A Gas (Review)

  • Uniformly fills any container (have variable volume)
  • Mixes spontaneously and completely with any other gas
  • Exerts pressure on its surroundings


  • Is equal to force/unit area
  • Pressure equals the number of collisions with the particles and its container

          ○ Collision = force; container = area → more collisions = higher pressure

  • Gasses have random motions and travel at high speeds → when they strike the side of the container they exert a force on that area = pressure
  • SI units = newton/meter² = 1 Pascal (Pa)

The Gas Laws

Boyle’s Law

  • Pressure and volume (and KE) are inversely related

          ○ Temperature must be constant                                                         

  • Units do not matter as long as they are the same on both sides
  • A gas that strictly obeys Boyle’s law is called an ideal gas

Charles Law

  • The volume of a gas is directly proportional to temperature

          ○ Pressure must be constant                                   

  • In all gas laws, temperature must be in kelvin
  • Gas is heated to a higher temperature → avg KE & speed of gas increase → they hit the walls more often/with more force.

           ○ In order to keep the pressure constant, need to increase the volume of the container

Avogadro’s Law

  • The volume of a gas is directly proportional to the number of moles of gas                             

           ○ Temperature and pressure must be constant

Gay-Lussac’s Law

  • Pressure and temperature are directly related                                                  

           ○ Volume must be constant

Combined Gas Laws

  • Not that common on AP exam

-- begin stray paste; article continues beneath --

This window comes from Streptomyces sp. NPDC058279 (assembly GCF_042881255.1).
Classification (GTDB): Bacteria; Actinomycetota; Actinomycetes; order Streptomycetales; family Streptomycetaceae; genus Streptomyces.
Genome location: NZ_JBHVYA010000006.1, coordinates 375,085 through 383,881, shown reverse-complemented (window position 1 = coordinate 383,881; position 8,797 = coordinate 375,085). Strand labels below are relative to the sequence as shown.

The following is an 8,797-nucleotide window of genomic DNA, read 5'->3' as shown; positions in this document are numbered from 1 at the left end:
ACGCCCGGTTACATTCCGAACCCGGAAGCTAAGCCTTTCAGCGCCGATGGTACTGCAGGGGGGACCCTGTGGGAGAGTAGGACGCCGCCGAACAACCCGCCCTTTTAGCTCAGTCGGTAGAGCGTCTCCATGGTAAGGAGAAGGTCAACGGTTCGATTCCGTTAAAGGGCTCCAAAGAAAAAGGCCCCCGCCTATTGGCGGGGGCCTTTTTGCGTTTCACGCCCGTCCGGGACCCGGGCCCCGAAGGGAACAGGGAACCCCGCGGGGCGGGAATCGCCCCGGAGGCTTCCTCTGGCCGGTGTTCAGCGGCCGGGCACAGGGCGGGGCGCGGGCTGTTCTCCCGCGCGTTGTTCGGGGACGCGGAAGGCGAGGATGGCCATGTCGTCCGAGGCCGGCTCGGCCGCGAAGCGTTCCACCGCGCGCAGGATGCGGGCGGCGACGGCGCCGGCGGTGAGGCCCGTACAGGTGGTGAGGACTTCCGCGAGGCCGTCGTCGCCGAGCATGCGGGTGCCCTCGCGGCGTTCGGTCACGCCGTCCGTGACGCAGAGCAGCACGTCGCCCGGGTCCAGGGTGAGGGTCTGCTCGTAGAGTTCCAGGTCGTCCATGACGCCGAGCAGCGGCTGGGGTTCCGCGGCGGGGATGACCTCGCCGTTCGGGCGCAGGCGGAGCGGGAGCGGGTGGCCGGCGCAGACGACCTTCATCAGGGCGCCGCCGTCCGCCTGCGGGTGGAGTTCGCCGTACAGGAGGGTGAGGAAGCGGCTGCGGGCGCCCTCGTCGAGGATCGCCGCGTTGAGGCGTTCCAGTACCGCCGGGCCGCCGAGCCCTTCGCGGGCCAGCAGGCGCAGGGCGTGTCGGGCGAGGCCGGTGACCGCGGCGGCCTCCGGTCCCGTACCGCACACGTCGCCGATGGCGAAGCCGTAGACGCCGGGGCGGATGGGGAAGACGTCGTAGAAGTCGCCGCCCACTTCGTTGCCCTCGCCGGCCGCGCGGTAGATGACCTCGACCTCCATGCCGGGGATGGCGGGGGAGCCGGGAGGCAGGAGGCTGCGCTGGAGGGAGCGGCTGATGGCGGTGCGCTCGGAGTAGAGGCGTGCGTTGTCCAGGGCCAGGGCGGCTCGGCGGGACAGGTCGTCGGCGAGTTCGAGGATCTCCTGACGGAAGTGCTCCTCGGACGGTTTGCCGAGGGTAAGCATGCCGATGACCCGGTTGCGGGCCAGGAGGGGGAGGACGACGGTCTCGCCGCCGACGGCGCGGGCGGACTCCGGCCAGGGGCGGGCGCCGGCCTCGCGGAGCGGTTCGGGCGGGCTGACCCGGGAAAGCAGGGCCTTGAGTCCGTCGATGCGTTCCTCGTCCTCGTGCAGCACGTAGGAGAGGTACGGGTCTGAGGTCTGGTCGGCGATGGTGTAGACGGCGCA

• If the moles of gas remains constant, use this formula and cancel out the other things that don’t change 

The Ideal Gas Laws 

  • PV=nRT

         ○ P = pressure in atm, torr, kPa

         ○ V = volume in liters

         ○ n = moles

         ○ T = temperature in Kelvin

         ○ R = ideal/universal gas constant (on reference sheet)

             ■ = 0.08206 L atm K^-1 mol ^-1

             ■ = 62.4 L torr K^-1 mol^-1

             ■ = 8.314 L kPa K^-1 mol^-1

  • A gas that obeys this equation is said to behave ideally
  • Assumes that particles have no attraction or volume

Gas Stoichiometry

  • Standard Temperature and Pressure (STP): The conditions 0 ℃ and 1 atm

           ○ The molar volume of an ideal gas is 22.42 L at STP

Gas Density and Molar Mass

Dalton’s Law of Partial Pressure

  • Dalton’s law of partial pressures: the final total pressure is the same as the sum of of the initial pressures of each gas


          ○ epresent each partial pressure: the pressure that a particular gas would exert if it were alone in the container.

  • Under constant T and V, doubling the moles of a gas will double its partial pressure
  • Partial Pressure Formula: 

          Mole fractionMoles of gas / total gas moles (unitless)


Valve Questions


  • Have to use Boyle’s law to find Pand then add them up to calculate Ptotal